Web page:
Britain. Land of febrile uncertainty at the moment as the Brexit cliff edge approaches. A land where according to reports the government is actually stockpiling canned food in the event of a hard Brexit (I was at the Post Office cum grocery store in Sully last week and I actually looked at the canned items on offer as I was waiting in the queue thinking whether I should start a stockpile now. Didn’t buy anything but the fact that I considered it says all you need to know about Britain today)And yet Britain is also a place you can ask the questions which other places would consider you mad for asking them. So to repeat the title of this post:
Why in Britain do vets bother to write autobiographies?
I ask this question as it occurred to me whilst reading Tales from a Young Vet by Jo Hardy (co/ghost? written by Caro Handley) Ms Hardy was a star of the BBC Two series “Young Vets”. It was a series that I wasn’t even aware of at the time. But that doesn’t matter. As regular readers of this blog will know I wouldn’t have been it’s target audience.
But anyway the problem Ms Hardy has is this. For the general reader, and probably uniquely in any aspect of literature one man stands as a colossus. In the sub genre that is veterinary autobiography one man alone is used as comparison to any new writer’s work. The Dostoevsky of doggies the Pushkin of the Pussy Cats he is the star others try to reach.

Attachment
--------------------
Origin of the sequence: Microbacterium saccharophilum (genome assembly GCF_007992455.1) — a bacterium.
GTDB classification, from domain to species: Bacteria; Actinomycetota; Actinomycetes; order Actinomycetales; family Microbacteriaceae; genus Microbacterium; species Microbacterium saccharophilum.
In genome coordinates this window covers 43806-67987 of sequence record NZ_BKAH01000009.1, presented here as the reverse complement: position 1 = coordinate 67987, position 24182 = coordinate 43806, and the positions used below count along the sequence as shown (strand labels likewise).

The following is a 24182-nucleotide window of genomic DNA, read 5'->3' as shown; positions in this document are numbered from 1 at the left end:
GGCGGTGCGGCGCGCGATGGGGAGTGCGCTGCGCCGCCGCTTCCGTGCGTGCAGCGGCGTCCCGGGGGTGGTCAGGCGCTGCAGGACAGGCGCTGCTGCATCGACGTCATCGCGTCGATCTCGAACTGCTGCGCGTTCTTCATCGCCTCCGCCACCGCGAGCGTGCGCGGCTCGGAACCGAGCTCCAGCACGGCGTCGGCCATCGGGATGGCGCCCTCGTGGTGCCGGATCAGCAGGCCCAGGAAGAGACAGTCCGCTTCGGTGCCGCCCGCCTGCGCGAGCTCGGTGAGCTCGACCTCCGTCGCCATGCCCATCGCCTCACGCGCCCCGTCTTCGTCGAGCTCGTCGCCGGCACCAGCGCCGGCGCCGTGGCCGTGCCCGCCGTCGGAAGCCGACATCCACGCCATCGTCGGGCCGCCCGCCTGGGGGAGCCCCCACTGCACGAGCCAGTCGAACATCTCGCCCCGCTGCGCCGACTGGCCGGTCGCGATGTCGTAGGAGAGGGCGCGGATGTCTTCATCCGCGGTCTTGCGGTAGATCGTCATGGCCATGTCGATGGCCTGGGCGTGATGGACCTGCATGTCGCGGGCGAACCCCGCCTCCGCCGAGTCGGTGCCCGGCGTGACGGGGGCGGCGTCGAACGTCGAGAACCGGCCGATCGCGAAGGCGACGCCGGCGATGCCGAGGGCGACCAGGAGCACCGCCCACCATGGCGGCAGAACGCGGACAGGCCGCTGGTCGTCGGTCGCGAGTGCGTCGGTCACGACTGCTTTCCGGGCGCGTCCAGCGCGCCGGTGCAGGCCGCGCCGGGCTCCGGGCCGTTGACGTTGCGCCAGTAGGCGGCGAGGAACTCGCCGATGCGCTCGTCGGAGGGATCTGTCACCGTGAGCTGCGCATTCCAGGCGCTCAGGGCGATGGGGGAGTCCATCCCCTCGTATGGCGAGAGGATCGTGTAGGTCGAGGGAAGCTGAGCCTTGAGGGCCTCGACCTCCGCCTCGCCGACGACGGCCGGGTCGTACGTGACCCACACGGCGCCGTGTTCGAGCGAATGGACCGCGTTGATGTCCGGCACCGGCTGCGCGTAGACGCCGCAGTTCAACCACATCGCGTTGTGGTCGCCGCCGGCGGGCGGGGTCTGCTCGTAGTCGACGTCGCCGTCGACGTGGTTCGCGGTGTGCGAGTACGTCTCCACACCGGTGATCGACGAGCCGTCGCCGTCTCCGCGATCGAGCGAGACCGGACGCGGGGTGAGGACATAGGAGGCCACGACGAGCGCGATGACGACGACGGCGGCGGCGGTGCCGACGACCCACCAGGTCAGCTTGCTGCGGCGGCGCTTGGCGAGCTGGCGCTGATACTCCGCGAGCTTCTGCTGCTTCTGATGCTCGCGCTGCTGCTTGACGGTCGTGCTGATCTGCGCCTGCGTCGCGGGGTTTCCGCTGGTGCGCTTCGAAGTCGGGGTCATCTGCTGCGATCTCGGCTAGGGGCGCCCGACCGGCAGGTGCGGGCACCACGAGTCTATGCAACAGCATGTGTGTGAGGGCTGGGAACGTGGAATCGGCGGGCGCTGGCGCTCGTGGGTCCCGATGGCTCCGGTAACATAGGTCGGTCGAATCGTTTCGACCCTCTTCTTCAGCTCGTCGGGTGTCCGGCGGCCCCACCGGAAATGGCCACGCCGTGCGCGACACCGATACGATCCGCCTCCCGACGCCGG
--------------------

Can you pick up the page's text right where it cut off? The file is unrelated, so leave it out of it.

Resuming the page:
I am of course talking of James Herriot.
Even in this book he’s mentioned in the blurb where being a trainee vet is described as not “as easy as James Herriot made it seem”. Really?
As a child/teenager I read some of James Herriot’s books and whilst not for a moment did it make me consider vetenarionship as a profession I did enjoy them as a reader for reasons I’ll be mentioning in the next few paragraphs.
Whilst it would be wrong to say Ms Hardy’s book is bad. It does not compare well when facing the Herriotian hurdle of comparison. It’s biggest flaw is that it seems too rushed. One moment we’re at a surgery, then in South Africa then back in Britain in a stable/zoo etc. This did not happen in the James Herriot books. We were in the Yorkshire Dales and that was that.
This rushing also applies to characters. People are introduced then ignored only to turn up chapters later. James Herriot probably subconsciously knew that the weirdest animals were humans. So there was a regular cast around the Herriotmeister a sort of mini drama when the other animals were not around.
It would appear that the only way Ms Hardy could go away from the shadow of James Herriot was to literally go away. Her next book is set in Africa. In writing terms the logic is simple “How can you be compared to James Herriot when you’re in a completely different continent with completely different problems? It’s an approach certainly. Whether successful is a different issue.
For the moment James Herriot rules.
Until the next time.